When we were out in Seattle a couple weeks ago it dawned on me that my dad is a crafter too…just a different kind. I really wanted do a blog post about him and share his amazing craft with everyone!
This is my dad, Marv. He used to be a research chemist, but now he’s retired. Since the time I can remember he has always had more hobbies than I can keep track of. Trains, trees, birds, drawing, piano, classical music, seashells, sailing, racketball, running. When you start to go through the list, it’s really an impressive amount of interests for one person. About eight years ago he picked up a new, pretty amazing hobby: violin-making!
See that thing in his hand? That’s his most recent violin-in-progress. At the beginning of the week it looked like this:
And by the end of the week it looked like this, complete with its own hand-carved cherry chin rest:
Isn’t that cool? Sometimes I think it’s a little crazy. But it’s definitely cool.
Dad started making violins with a book and a kit after he would come home from work. Now that he’s retired, it’s expanded into nearly a full-time obsession. We’re talking ordering-large-shipments-of-spruce-from-Germany-obsession here. Learning to make violins well is something that takes years and traditionally involves hours and hours of apprentice-style instruction, so Dad has spent numerous weeks during summers and winters at “violin school” and “bow camp” to learn how to craft from experienced violin makers. And just in case you’re wondering, we’re talking no power tools here, everything is done by hand. For the last year he’s been driving into Seattle to work side by side with a local violin maker as a student in his studio. He managed to make this violin in about two and a half months. So far he’s made five violins (one of which I play) and one cello (for my sister Elli). It’s been fun to play the violins he’s made. Each one sounds different, and — I think this is really neat — better than the one before!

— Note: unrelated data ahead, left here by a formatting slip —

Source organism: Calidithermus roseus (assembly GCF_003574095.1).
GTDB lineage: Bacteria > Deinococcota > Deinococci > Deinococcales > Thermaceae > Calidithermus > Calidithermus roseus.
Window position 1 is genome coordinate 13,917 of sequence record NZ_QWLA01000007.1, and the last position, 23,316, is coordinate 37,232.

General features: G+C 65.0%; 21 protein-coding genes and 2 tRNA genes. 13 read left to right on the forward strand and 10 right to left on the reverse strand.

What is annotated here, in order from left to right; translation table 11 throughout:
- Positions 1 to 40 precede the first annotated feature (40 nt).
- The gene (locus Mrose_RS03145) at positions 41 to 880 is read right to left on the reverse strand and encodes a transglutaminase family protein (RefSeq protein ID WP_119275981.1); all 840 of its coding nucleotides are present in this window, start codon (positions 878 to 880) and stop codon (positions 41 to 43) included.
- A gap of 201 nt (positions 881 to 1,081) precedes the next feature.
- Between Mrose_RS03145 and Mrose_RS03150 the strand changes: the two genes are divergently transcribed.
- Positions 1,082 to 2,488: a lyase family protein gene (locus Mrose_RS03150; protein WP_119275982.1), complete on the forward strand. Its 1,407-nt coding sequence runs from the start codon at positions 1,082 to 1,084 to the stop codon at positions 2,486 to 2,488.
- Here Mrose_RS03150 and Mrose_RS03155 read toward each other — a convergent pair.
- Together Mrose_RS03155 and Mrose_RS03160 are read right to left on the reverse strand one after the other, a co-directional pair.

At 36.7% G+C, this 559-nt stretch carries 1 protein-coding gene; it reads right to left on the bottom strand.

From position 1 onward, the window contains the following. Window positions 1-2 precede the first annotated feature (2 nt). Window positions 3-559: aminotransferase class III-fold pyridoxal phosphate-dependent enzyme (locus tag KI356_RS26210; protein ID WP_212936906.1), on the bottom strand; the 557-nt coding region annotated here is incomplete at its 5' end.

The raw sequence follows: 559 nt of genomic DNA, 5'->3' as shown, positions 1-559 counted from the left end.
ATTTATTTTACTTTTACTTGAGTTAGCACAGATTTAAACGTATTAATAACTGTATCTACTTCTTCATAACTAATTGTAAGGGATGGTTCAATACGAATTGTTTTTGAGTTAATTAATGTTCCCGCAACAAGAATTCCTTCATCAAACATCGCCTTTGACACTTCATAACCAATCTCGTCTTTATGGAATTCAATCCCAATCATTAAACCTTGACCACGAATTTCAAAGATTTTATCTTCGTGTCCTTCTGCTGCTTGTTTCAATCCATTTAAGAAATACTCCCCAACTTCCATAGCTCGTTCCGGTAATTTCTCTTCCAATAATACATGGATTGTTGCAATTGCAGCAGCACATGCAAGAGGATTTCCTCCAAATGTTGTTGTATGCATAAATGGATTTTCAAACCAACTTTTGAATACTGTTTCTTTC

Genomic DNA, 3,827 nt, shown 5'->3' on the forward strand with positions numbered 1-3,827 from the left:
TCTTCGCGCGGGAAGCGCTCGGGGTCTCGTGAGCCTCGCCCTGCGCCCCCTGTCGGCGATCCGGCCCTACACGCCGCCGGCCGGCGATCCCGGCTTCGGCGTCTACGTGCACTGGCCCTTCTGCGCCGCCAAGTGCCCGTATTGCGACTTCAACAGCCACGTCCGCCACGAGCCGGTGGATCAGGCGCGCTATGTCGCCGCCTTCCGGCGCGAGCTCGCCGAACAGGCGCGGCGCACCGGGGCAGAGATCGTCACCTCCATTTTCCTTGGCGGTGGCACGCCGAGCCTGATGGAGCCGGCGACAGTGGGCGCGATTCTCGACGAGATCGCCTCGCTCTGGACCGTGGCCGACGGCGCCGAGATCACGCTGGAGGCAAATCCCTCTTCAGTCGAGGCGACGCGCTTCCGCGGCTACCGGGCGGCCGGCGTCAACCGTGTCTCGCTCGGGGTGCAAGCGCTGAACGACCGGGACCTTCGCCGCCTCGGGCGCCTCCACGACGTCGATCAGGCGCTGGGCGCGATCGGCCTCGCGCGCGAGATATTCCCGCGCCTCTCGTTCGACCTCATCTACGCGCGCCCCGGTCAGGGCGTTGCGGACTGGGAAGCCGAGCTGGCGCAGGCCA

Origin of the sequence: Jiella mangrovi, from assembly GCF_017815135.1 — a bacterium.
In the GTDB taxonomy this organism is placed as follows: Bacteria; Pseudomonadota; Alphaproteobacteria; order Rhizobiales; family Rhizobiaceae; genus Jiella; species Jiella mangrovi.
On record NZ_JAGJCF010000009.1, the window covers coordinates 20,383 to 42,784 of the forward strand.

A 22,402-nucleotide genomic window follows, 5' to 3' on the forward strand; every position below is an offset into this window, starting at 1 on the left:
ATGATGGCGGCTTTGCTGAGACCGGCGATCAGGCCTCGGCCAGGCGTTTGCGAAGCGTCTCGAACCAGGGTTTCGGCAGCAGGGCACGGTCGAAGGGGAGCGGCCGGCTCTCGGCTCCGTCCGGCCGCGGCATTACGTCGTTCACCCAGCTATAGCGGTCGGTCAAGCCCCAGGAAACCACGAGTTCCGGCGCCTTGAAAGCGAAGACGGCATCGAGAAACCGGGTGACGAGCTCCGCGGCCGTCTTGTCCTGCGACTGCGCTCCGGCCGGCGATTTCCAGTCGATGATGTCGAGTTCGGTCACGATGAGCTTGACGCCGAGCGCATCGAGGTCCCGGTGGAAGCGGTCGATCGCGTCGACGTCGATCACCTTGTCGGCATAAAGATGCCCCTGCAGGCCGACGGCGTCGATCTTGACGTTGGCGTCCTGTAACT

On top of that, about five years ago he decided he should probably take some violin lessons so that he could play the instruments he was making. So now he’s getting really good at playing them too.
I’m so fortunate to have grown up in a musical family; classical music was on the radio or record player (and then CD player) all the time and all of us, my three sisters and both my parents, played one or more instruments. While I may have groaned about it as a teenager, waking up at 9 AM sharp on weekends to one of your parents practicing the piano just isn’t something that happens in every house. I used to complain about having to practice the violin or piano when I got home from school, but now I am so grateful to be able to play both instruments reasonably well (and pipe organ maybe not-so-well, but at least I try…). As I get older I appreciate that more and more.
Dad really is an inspiration to me when it comes to doing what you love; he’s always found time for his hobbies, whether it’s practicing piano or making a violin (and of course my mom deserves full credit too for supporting him and helping him to make that happen, especially when we were small). And music is such a wonderful creative outlet, even if you’re just listening. I hope you enjoyed meeting my dad and seeing his latest violin!